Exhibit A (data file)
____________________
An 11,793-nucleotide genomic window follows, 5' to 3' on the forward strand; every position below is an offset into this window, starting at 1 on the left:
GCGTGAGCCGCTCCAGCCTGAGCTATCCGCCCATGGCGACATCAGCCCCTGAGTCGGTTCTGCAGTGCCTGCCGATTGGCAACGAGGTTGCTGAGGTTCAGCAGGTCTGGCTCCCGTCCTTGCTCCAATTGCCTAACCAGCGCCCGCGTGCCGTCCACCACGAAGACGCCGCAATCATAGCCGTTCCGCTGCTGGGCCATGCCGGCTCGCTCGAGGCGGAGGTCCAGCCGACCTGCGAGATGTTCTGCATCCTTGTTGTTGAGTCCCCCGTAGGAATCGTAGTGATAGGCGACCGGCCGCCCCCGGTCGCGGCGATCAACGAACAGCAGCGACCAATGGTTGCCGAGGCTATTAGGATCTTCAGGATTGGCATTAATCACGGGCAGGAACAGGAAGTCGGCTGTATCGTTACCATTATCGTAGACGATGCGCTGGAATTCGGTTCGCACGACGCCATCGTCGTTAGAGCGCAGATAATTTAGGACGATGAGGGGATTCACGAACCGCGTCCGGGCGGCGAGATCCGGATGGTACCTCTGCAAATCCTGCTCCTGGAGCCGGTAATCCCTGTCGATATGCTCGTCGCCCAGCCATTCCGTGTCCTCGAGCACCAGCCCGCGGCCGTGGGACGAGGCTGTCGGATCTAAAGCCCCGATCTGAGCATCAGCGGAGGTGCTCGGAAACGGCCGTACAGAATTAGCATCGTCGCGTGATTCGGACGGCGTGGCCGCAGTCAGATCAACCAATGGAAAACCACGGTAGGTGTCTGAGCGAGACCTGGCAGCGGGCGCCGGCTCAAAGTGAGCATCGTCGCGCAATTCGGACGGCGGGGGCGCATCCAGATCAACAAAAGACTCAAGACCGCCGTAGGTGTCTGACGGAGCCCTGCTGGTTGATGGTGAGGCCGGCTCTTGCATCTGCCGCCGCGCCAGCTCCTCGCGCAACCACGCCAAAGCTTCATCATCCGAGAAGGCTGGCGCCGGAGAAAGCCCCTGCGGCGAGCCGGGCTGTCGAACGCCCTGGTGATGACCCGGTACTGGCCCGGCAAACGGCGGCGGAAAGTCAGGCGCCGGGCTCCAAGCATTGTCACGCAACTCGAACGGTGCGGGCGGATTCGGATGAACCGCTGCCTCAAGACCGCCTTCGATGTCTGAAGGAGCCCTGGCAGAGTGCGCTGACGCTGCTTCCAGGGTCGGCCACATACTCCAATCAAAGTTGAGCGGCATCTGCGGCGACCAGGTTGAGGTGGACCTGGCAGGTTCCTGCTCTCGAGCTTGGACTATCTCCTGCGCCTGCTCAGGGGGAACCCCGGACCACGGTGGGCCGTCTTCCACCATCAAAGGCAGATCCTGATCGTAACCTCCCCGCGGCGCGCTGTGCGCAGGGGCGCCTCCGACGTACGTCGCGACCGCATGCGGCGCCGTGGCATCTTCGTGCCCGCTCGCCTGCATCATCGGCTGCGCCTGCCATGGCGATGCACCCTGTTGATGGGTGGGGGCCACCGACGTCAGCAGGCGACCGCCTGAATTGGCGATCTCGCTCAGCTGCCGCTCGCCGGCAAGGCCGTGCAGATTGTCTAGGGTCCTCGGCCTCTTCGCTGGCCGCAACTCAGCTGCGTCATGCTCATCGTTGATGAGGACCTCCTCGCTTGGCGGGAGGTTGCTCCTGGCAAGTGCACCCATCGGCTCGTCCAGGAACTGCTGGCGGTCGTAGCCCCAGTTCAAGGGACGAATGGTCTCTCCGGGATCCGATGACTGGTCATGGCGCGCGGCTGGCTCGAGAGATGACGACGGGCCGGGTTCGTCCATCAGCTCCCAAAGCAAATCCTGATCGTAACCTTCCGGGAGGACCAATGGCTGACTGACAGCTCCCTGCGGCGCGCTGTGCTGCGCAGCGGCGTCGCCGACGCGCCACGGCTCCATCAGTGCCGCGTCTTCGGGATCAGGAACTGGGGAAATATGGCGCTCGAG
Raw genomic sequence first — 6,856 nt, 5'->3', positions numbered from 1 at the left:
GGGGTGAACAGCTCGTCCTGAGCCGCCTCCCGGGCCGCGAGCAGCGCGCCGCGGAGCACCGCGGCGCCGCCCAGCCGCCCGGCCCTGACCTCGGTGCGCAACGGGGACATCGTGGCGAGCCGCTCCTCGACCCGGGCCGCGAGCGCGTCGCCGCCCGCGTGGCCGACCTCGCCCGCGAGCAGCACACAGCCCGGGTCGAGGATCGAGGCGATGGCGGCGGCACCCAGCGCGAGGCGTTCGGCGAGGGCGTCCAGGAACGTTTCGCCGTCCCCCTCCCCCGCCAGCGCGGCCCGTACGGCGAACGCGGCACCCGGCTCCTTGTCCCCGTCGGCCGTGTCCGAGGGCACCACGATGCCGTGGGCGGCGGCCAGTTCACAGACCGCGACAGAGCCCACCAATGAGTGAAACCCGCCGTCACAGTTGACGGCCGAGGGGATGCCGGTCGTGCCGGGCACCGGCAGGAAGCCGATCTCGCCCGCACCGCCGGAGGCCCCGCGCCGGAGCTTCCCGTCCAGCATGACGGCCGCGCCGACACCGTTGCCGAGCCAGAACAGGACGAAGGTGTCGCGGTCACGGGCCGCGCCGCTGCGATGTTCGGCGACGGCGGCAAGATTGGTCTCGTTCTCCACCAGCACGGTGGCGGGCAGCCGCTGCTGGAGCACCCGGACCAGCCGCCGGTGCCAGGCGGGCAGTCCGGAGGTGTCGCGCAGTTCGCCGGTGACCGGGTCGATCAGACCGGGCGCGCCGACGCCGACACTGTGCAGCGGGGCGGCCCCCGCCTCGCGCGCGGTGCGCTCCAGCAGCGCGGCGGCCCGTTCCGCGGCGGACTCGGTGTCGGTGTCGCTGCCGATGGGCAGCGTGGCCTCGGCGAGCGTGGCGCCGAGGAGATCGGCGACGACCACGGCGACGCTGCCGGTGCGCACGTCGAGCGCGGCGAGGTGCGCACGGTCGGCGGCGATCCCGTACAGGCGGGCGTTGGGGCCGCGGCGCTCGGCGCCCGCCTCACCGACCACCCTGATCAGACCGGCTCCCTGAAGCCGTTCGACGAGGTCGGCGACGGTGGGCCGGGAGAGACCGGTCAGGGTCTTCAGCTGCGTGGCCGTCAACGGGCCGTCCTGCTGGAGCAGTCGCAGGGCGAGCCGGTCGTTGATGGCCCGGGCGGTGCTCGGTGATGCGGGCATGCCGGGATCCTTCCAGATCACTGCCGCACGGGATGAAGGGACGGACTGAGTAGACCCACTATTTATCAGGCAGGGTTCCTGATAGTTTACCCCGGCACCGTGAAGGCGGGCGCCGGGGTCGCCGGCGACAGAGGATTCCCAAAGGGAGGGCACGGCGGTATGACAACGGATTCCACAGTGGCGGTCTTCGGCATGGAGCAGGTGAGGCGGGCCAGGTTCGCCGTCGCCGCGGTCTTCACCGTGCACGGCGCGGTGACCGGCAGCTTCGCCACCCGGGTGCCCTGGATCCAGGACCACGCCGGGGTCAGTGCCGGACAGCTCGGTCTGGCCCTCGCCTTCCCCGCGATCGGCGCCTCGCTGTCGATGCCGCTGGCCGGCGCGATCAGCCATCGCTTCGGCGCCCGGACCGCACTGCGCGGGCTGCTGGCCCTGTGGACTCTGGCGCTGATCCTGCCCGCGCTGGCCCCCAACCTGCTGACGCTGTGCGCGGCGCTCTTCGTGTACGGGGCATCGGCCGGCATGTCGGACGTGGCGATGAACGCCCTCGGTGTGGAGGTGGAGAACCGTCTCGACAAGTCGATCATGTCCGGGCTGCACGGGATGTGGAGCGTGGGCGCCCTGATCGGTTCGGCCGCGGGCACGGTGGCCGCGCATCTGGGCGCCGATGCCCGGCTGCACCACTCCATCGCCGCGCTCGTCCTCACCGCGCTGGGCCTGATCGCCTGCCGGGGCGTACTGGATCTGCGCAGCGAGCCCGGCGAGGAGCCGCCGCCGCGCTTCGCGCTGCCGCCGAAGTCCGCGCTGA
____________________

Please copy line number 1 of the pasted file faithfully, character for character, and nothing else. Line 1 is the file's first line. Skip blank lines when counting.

An 11,793-nucleotide genomic window follows, 5' to 3' on the forward strand; every position below is an offset into this window, starting at 1 on the left: